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Raj Rajaratnam: A contest between conflicting narratives

Corporate May 12, 2011

South Asians uncomfortable in glare of Rajaratnam verdict

By Uttara Choudhury

A group of South Asian bankers in spiffy dark suits working next door at Goldman Sachs had slipped into FinancierPatisserie in New York's glass-enclosed World Financial Center for coffee. Suddenly news broke that Galleon founder Raj Rajaratnam had been convicted of insider trading and prying illegal information from a cluster of Indian tipsters. Will the guilty verdict tarnish the growing number of South Asians working on Wall Street?

"It's a big embarrassment," muttered the Indian banker at the World Financial Center before dashing back to the tall, fortress-like Goldman Sachs headquarters on Vesey Street.

Former McKinsey global head Rajat Gupta.

Others feel the only "cultural significance" of the largest insider trading case involving hedge funds is as a signal that South Asians have risen high enough in finance to be entangled in a multimillion-dollar fiasco.

"Call it the law of large numbers or probability. When there are so many South Asians on Wall Street some will inevitably get enmeshed in these incidents. There is embarrassment involved but why should every South Asian feel defensive?" Arvind Panagariya, professor of economics at Columbia University and author of the bestselling book, India: the Emerging Giant told Firstpost.

During Wall Street's halcyon days, the second annual "Asians in Wall Street" networking event hosted by Merrill Lynch saw hundreds of Indians fill a 500-seat auditorium. The organiers had to turn away 700 bankers at the door because the venue was filled to bursting. Next year, they wisely pulled rank and invited only middle-level and senior bankers. According to the industry, there are more Indians and Chinese in bulge bracket investment banks like Goldman Sachs, JP Morgan Chase, Deutsche Bank and Credit Suisse than any other minority community.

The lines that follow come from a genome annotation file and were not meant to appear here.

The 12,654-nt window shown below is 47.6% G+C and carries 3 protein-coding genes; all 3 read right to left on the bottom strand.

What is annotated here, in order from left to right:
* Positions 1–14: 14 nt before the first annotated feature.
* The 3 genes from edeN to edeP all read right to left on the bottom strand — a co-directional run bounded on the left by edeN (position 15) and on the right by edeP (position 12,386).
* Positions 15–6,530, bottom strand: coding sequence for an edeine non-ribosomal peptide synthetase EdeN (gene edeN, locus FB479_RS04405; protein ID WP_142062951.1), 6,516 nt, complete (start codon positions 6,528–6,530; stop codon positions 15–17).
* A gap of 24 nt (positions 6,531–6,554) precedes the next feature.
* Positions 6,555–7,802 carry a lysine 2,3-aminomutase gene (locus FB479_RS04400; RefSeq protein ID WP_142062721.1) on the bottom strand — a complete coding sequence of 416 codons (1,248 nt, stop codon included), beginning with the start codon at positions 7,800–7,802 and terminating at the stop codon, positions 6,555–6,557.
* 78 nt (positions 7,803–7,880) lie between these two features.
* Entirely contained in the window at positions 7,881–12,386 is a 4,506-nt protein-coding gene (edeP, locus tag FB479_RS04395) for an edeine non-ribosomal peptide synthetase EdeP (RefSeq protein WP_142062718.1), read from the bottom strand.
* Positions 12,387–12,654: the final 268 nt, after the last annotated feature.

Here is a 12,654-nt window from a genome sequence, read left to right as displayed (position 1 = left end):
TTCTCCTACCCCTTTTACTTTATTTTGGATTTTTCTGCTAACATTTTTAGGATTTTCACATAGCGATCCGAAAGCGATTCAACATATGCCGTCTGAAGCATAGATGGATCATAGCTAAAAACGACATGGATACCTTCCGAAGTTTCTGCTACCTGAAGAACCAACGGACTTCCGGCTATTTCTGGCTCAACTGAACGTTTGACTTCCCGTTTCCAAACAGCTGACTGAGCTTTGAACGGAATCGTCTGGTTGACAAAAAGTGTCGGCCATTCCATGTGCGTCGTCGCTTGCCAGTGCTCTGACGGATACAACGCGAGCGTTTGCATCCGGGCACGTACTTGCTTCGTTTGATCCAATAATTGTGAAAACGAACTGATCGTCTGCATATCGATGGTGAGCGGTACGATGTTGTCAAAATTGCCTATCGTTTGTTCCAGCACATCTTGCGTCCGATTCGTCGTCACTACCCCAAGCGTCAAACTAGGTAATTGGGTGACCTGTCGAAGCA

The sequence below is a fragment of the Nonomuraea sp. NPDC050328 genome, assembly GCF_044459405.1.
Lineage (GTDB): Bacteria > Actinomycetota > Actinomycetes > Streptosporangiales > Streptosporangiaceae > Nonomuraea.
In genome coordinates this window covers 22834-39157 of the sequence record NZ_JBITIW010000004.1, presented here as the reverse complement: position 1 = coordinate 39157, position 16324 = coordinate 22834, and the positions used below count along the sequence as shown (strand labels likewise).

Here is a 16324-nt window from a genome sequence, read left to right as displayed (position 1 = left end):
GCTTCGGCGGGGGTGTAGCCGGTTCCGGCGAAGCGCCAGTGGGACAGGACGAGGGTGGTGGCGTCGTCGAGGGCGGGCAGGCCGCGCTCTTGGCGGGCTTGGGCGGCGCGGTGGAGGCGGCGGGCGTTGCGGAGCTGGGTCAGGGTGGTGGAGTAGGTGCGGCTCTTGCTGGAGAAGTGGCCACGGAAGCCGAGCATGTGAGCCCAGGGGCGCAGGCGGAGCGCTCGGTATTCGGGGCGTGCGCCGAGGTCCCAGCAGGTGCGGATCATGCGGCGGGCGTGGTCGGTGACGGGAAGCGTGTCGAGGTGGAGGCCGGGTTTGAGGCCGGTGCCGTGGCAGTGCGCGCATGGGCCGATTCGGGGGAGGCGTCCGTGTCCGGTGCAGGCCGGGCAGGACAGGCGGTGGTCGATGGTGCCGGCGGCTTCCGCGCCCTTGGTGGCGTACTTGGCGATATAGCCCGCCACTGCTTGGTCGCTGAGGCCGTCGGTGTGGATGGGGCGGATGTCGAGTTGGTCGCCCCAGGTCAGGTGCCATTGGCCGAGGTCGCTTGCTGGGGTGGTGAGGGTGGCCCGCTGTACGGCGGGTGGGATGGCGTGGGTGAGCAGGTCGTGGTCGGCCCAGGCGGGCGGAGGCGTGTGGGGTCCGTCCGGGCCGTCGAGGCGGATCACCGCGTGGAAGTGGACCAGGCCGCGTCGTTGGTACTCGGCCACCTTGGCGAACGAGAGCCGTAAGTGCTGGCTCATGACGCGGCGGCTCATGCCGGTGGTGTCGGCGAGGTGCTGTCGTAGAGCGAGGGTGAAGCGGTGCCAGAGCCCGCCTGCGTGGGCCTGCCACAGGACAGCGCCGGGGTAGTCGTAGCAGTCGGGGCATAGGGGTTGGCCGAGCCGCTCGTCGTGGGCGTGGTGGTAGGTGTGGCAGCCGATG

Undoubtedly, the insider trading scandal has shocked all the Indian American overachievers. "It's an uncomfortable moment. Suddenly we are not just perceived as conformist, law-abiding people brilliant at math, science, computers and medicine. I think there will be this cloud hanging over the South Asian community," said financial analyst Kaliyur Venkat.

"Indian rock stars in the corporate world like Rajat Gupta are teetering. He could get a clean chit in the civil suit but it is a damaging moment," added Venkat.

From US attorney Preet Bharara who brought the insider trading case,to the accused, to a galaxy of star witnesses, there are South Asian fingerprints all over the sordid Rajaratnam saga. It has diminished the reputation of former McKinsey global head Rajat Gupta who retired in 2007 after becoming the first Indian-born CEO of a big transnational company. After his 34 years at McKinsey, Gupta won a seat on Goldman Sachs.

But prosecutors sought to maximise the impact of the Gupta tape by calling Goldman Sach's chairman Lloyd Blankfein to testify that Gupta's gossipy, buddy-buddy phone call to Rajaratnam violated the investment bank's confidentiality policies. In a July 2008 call, Gupta dishes the dirt on confidential board-privileged M&A discussions regarding Goldman's interest in acquiring Wachovia or AIG.

Anil Kumar, another former McKinsey consultant who has been a trial witness for the government, has testified that he violated client confidentiality. He leaked secrets about chipmaker Advanced Micro Devices.

Eyebrows are now being raised about the "ethnic clubbiness" of desis on Wall Street but that is a tad unfair as Wall Street is rife with countless cliques that trade tips. It shouldn't come as a surprise that Rajaratnam's personal network embraced other South Asians like Kumar he had studied with in the University of Pennsylvania's Wharton B-school in the early 1980s.

"Hedge funds strive very hard to get an informational edge but Raj obviously crossed the line. I don't think you can paint all South Asians as unethical. This incident has more to do with the hedge fund industry and the pressures to get an edge in the business. I don't think it has anything to do with whether you come from the East, West or the middle," Amit Bhatiani, a partner at private equity firm CX Partners, told Firstpost.

"Yes, Raj's personal network was South Asian so a lot of his friends are caught up in the scandal, but it still doesn't mean all South Asians are in the dock. It has put the hedge fund industry on the backfoot rather than South Asians. The hedge fund industry has to be more cautious about how it gets information."

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